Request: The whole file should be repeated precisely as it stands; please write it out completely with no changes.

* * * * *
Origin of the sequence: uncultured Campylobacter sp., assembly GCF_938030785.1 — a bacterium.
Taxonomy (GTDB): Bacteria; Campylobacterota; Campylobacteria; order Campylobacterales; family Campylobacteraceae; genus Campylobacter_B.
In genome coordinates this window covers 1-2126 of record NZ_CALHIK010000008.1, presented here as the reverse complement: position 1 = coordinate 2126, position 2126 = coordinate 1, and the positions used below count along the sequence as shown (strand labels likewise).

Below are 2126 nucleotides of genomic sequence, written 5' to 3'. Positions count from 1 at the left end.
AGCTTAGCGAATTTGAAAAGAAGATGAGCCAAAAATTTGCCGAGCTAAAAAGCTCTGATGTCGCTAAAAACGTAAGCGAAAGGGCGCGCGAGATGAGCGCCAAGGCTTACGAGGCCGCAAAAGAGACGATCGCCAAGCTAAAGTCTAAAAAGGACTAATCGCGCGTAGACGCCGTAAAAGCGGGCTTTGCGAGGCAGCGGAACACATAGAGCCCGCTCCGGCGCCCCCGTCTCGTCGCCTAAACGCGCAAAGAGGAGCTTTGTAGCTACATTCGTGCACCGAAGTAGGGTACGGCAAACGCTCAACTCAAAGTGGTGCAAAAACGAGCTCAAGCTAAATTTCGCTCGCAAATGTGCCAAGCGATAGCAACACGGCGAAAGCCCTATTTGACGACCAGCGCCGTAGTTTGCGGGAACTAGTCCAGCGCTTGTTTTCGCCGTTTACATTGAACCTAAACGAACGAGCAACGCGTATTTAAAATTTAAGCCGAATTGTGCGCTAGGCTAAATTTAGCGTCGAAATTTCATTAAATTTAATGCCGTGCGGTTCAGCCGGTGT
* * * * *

Origin of the sequence: uncultured Campylobacter sp., assembly GCF_938030785.1 — a bacterium.
Taxonomy (GTDB): Bacteria; Campylobacterota; Campylobacteria; order Campylobacterales; family Campylobacteraceae; genus Campylobacter_B.
In genome coordinates this window covers 1-2126 of record NZ_CALHIK010000008.1, presented here as the reverse complement: position 1 = coordinate 2126, position 2126 = coordinate 1, and the positions used below count along the sequence as shown (strand labels likewise).

Below are 2126 nucleotides of genomic sequence, written 5' to 3'. Positions count from 1 at the left end.
AGCTTAGCGAATTTGAAAAGAAGATGAGCCAAAAATTTGCCGAGCTAAAAAGCTCTGATGTCGCTAAAAACGTAAGCGAAAGGGCGCGCGAGATGAGCGCCAAGGCTTACGAGGCCGCAAAAGAGACGATCGCCAAGCTAAAGTCTAAAAAGGACTAATCGCGCGTAGACGCCGTAAAAGCGGGCTTTGCGAGGCAGCGGAACACATAGAGCCCGCTCCGGCGCCCCCGTCTCGTCGCCTAAACGCGCAAAGAGGAGCTTTGTAGCTACATTCGTGCACCGAAGTAGGGTACGGCAAACGCTCAACTCAAAGTGGTGCAAAAACGAGCTCAAGCTAAATTTCGCTCGCAAATGTGCCAAGCGATAGCAACACGGCGAAAGCCCTATTTGACGACCAGCGCCGTAGTTTGCGGGAACTAGTCCAGCGCTTGTTTTCGCCGTTTACATTGAACCTAAACGAACGAGCAACGCGTATTTAAAATTTAAGCCGAATTGTGCGCTAGGCTAAATTTAGCGTCGAAATTTCATTAAATTTAATGCCGTGCGGTTCAGCCGGTGT